THE DRONE ZONE
Didgeridoo master William Barton has spent the past 20 years marrying the traditional with the classical and the contemporary, writes Meredith Booth
Kalkadunga man William Barton has played in a vast variety of landscapes since learning on his uncle’s C-sharp didgeridoo — made from a coolabah tree — when he was a boy. For the past 20 years, the didgeridoo virtuoso has melded the droning rhythms he first heard from his elders in the dry country around Mount Isa, western Queensland, with the subtle classical sounds played by orchestras in the world’s great concert halls.
He says the quality of the world’s most ancient woodwind instrument comes from whatever landscape surrounds him at the time.
“I cleared a bit of space on a frozen river in southern Ontario in Canada when they had that big cold spell and played on the ice. I liked the resonance,’’ he says.
“I’ve got a photo of Mum and I when I was 11 years old, it’s a bit blurry on the old film. We’re out bush near Mount Isa … beside a waterhole and so I always tell people it’s like you can be in a place like Carnegie Hall, or some of the great concert halls in the world — Russia, playing with the Mariinsky Theatre Orchestra — I’m not blase to it but every moment is inspirational because I know where I come from.
“You’re filling that space in that earth chamber, that cathedral, church, concert hall or landscape that surrounds you but you’re always listening.”
After more than two decades on tour — sometimes with only a week of the year in Australia — Barton is giving two performances at the Adelaide Festival this month and will later sojourn to the Barossa Valley to compose and add to an impressive classical didgeridoo repertoire that has included collaborations with Australian composers Peter Sculthorpe, Sean O’Boyle and Matthew Hindson.
His first appearance is an homage to his former mentor Sculthorpe with the Australian String Quartet in an event called Chamber Landscapes at the regional auditorium Ukaria, which overlooks bushland near Mount Barker, 30km southeast of Adelaide. Commissioned by the Ngeringa Arts and Klein Family foundations, Barton will perform his new piece, Square Circles Beneath the Sand, with the ASQ on Monday and Tuesday.
Appealing to a different audience with a one-off performance also on Tuesday, Barton will join other indigenous artists to celebrate the 50th anniversary of the 1967 referendum to amend the Constitution to include Aboriginal people in the census and allow for commonwealth laws for Aboriginal people.
The commemoration concert, titled 1967 — Music in the Key of Yes, which premiered at the Sydney Festival in January, includes songs that describe the indigenous Australian experience of that time, performed by Barton and Thelma Plum, Leah Flanagan, Radical Son, Adalita, Yirrmal, Ursula Yovich and Dan Sultan.
Barton enjoys many forms of music, but his mother, Delmae Barton, an opera singer and a member of the Stolen Generations, is a towering influence.
A descendant of the Bidjara tribe, Delmae would take the young William out into the bush, singing to the landscape, but he also fell under the tutelage of his father and his uncle Arthur Petersen, an elder of the Wannyi, Lardil and Kalkadunga tribes of western Queensland, who gave his own didgeridoo to the then 11year-old boy.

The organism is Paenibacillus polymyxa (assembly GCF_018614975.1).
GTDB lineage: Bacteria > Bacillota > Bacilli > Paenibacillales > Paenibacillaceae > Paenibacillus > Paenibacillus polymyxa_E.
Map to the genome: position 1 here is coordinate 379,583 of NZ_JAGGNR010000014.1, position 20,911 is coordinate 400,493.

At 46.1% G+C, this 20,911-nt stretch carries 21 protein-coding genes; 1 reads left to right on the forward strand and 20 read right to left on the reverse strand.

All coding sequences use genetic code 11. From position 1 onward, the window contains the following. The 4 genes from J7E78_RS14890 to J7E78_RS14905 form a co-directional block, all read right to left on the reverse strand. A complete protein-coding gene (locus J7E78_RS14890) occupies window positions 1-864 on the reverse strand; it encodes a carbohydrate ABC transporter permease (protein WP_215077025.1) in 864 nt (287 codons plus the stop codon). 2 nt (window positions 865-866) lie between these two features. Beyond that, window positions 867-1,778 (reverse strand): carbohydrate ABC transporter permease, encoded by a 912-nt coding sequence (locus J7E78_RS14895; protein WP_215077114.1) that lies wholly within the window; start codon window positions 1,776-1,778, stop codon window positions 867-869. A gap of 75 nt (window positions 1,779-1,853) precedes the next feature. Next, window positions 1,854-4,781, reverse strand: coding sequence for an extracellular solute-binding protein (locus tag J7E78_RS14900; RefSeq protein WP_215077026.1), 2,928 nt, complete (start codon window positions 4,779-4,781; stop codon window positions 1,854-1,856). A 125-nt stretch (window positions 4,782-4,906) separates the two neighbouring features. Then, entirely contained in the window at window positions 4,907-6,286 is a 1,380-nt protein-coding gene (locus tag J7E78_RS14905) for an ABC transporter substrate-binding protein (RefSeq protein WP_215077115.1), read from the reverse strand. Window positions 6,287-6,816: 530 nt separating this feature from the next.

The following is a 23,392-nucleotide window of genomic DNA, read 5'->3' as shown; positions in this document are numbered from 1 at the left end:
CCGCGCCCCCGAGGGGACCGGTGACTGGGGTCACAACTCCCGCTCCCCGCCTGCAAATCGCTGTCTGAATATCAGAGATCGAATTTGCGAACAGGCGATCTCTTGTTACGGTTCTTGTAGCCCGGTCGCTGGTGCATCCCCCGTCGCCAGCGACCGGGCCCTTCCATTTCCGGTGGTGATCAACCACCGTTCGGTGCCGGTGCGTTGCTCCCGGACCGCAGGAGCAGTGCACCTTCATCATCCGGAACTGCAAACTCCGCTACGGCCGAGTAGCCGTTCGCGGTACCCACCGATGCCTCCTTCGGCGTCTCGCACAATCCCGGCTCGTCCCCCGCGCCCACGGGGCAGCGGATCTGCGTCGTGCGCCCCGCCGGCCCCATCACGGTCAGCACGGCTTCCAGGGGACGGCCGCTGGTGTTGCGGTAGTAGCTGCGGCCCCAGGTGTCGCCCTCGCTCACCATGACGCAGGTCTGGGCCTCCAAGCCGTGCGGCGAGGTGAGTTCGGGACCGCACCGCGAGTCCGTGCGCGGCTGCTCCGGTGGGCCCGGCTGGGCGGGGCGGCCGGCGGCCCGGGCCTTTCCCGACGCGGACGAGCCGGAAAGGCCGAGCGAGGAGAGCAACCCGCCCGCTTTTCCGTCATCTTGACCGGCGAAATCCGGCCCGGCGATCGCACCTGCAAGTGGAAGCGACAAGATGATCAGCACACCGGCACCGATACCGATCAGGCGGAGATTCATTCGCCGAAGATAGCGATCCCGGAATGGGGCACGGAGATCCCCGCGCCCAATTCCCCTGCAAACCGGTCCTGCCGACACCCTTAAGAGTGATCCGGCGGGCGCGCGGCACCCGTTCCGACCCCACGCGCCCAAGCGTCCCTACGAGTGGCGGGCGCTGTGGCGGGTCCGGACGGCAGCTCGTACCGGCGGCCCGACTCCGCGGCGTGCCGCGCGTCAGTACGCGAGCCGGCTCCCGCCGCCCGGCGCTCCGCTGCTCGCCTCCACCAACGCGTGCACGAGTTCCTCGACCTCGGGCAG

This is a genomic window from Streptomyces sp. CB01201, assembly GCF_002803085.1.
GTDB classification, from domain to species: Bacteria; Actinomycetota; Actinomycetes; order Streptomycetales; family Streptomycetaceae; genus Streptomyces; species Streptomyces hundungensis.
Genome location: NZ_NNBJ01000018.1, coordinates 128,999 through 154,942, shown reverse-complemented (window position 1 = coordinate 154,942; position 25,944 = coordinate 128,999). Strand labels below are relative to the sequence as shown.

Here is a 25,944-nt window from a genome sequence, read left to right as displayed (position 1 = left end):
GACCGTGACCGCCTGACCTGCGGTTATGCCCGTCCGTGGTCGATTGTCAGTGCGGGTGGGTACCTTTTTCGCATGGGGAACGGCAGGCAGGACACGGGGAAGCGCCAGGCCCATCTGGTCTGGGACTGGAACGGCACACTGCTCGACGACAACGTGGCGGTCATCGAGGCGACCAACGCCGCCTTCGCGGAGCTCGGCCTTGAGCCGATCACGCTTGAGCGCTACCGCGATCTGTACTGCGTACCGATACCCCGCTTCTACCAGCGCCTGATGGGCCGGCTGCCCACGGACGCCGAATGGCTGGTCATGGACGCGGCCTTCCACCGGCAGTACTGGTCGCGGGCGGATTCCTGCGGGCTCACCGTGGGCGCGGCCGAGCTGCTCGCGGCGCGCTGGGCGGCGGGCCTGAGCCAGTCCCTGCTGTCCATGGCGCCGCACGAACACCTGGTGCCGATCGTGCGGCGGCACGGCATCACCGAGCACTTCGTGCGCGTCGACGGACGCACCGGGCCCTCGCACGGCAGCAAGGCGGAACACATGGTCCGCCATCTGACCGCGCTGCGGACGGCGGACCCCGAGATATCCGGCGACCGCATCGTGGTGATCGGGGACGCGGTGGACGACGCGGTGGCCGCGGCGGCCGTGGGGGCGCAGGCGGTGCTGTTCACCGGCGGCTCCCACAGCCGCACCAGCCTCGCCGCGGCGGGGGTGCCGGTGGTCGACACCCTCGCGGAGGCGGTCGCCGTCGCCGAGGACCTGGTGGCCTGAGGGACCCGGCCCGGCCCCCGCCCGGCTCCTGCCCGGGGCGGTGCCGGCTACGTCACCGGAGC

“Dad taught me a lot to go out bush and cut down the didgeridoo ... Dad didn’t play, he knew how to make them. My uncle [Arthur] was a lawman, a medical man — when he passed away they gave me his didgeridoo, which is unusual because they normally break it up and bury it with the spirit of the yidaki [the Yolngu word for the instrument],’’ he says.
“I showed enthusiasm and I really wanted to learn. I wagged school and I just immersed myself in the spirit and the soul of the instrument.”
By the age of 12, Barton was working in Sydney, playing for Aboriginal dance troupes; by 15 he was touring overseas. It was after a tour of the US that he decided to become a soloist and began to study different kinds of music.
He reunited recently with one of his teachers, yidaki master Djalu Gurruwiwi, 88, who still plays at lengthy ceremonies in his native Arnhem Land. It was Gurruwiwi who taught Barton more complex phrasing and grammar of the instrument during a visit to Arnhem Land in the Northern Territory in 2006, says anthropologist John Carty, who has curated a current exhibition of yidakis at the South Australian Museum.
“That’s the thing with William,” Carty says, “he’s taken that instrument into classical areas that has never been done before. He’s a pioneer and it’s a reverence that’s been born out of a respect for the Yolngu.”
The museum’s Yidaki: didjeridu and the sound of Australia is focused on the Yolngu people’s relationship with the instrument, ac- knowledged as the most sophisticated and complex techniques used in its play.
“From my discussions with William, to understand the origins of Australian music you have to go to Arnhem Land and learn from Djalu. He’s like Miles Davis crossed with the Dalai Lama,’’ says Carty.
“There is a resurgence, most definitely, because cultural identity and language are a very important thing for people,’’ Barton says, adding: “We need to find more didgeridoo players. Indigenous people of Australia, they’re interested and we’ve got programs, like the Australian Youth Orchestra where they have that outlet if they’re keen enough and they work hard enough.”
Barton wants to create a sustainable future for the didgeridoo and classical music. “I know there’s that connection to that broader audience through that realm, but there are youngsters coming up through the ranks — which is great.”
will perform in Chamber Landscapes at the Ukaria Cultural Centre, Mount Barker, on Monday and Tuesday; and in 1967 — Music in the Key of Yes at the Adelaide Festival Centre on Tuesday.
John Carty and William Barton at the South Australian Museum